The objective of this study was to begin to relate the microstructure of calcinosis samples to clinical and laboratory characteristics of the juvenile dermatomyositis (JDM) patients. Laboratory x-ray microCT (micro-Computed Tomography) noninvasively mapped microstructure for the first time in JDM calcifications. Synchrotron x-ray diffraction (transmission geometry) identified the mineral phase and crystallite size in the deposits. Samples were obtained from four children who had active JDM longer than 80 months and who were typed for TNFα-308 allele polymorphisms. Uniform mineral (giving the appearance of an extruded solid) was observed in one patient, and irregular blocks of differing sizes filled the samples from two other patients. The sample from the fourth patient appeared to combine features of the other two types. These spatial distributions of mineral were quite different from those in a bone reference sample. The only mineral observed in the JDM samples was hydroxyapatite (HAP), and the diffraction peaks of the JDM samples were slightly narrower than those of a trabecular bone reference sample. Diffraction peak widths of the JDM specimens revealed crystallite sizes (∼220-240 Å) that are comparable to values reported in the literature for bone. Three children were positive for TNFα-308 GA polymorphism. The data suggest several possible origins for blocky vs. uniform structure of the JDM calcifications, including differences in duration of untreated inflammation, in TNFα-308 polymorphism, and in mechanical constraint at the calcification site. Information from additional samples is required to determine the relative role of each of these factors. Taken together, non-invasive microCT and x-ray diffraction characterization on the same samples offer an informative window into the dystrophic mineralization process in JDM.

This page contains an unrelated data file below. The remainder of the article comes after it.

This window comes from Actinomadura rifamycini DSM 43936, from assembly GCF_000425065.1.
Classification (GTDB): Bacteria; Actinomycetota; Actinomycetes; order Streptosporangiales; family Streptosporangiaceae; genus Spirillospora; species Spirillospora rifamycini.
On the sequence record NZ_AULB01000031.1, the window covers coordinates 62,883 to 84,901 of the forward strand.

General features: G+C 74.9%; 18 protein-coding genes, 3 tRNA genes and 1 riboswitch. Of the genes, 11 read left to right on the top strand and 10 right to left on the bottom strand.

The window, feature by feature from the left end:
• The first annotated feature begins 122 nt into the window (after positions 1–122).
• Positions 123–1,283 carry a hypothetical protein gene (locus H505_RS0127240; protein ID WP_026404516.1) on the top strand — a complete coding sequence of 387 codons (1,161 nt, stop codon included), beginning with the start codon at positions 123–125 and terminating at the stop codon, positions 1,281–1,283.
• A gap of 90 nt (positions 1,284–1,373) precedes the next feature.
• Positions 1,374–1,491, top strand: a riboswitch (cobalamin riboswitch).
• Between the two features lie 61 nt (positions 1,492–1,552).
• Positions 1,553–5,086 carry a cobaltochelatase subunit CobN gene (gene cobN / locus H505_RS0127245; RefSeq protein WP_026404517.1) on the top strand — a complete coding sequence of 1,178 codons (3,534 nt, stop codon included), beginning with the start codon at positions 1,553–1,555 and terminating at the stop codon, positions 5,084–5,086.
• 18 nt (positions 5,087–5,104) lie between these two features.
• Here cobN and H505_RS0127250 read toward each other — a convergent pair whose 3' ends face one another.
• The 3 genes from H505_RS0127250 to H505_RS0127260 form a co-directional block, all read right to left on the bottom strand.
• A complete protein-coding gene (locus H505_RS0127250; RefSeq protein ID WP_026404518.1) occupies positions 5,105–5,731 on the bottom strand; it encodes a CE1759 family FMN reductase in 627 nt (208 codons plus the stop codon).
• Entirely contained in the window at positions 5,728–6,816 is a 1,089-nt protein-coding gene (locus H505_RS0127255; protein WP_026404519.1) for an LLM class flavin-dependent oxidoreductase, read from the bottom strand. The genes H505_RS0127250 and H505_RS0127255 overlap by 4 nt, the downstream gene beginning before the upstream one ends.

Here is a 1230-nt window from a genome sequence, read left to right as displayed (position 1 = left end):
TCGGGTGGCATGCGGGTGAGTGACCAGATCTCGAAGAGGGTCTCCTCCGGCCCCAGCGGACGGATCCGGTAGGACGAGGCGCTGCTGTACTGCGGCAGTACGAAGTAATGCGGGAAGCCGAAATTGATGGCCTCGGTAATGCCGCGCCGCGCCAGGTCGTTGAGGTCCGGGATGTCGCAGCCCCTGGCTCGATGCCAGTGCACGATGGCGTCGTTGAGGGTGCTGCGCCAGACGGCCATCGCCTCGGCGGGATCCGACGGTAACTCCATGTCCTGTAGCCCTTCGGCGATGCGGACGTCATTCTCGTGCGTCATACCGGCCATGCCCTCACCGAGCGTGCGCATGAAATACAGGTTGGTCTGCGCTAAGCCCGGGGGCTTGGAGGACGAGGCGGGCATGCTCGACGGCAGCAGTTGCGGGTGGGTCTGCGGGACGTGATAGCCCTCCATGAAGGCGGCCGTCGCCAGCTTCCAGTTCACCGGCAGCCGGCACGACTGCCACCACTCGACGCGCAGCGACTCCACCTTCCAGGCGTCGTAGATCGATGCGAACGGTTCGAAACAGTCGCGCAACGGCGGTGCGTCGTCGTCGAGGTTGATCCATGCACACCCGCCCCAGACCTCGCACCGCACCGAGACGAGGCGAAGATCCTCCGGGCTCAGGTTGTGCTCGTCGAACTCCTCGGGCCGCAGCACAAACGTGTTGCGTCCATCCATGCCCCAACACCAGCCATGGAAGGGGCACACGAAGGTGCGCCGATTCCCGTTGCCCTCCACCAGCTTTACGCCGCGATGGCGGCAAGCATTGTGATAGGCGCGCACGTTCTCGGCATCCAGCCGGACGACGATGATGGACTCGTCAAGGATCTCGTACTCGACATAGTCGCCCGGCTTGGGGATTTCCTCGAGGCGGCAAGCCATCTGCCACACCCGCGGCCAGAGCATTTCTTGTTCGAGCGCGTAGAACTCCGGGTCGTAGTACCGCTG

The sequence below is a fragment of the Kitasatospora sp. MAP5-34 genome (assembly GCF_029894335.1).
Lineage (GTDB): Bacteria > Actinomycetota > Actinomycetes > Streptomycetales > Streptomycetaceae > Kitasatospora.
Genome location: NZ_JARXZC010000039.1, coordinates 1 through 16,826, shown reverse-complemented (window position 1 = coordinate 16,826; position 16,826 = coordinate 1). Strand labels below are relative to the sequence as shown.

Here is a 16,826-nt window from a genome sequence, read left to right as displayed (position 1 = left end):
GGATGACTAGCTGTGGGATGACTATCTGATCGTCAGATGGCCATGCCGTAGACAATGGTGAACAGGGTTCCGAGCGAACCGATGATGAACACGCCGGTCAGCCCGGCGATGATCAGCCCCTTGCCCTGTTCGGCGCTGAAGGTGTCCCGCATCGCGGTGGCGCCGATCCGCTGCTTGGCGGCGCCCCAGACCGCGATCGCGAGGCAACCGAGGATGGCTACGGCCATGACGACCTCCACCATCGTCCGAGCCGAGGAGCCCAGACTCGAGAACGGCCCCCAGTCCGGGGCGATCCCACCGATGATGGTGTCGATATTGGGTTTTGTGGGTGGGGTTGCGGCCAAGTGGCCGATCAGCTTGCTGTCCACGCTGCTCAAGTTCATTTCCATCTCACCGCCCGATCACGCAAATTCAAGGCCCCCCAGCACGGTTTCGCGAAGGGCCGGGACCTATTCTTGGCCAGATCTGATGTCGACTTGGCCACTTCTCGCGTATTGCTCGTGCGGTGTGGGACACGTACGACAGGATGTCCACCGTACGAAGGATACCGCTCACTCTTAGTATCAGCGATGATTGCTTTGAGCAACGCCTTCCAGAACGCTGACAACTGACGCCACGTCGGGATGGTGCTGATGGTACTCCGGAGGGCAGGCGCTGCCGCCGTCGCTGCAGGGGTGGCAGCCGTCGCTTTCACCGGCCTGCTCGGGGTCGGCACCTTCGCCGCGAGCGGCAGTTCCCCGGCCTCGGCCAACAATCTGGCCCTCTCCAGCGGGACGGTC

- Juvenile dermatomyositis (JDM)
- X-ray diffraction
ASJC Scopus subject areas
- Orthopedics and Sports Medicine
- Molecular Biology
- Cell Biology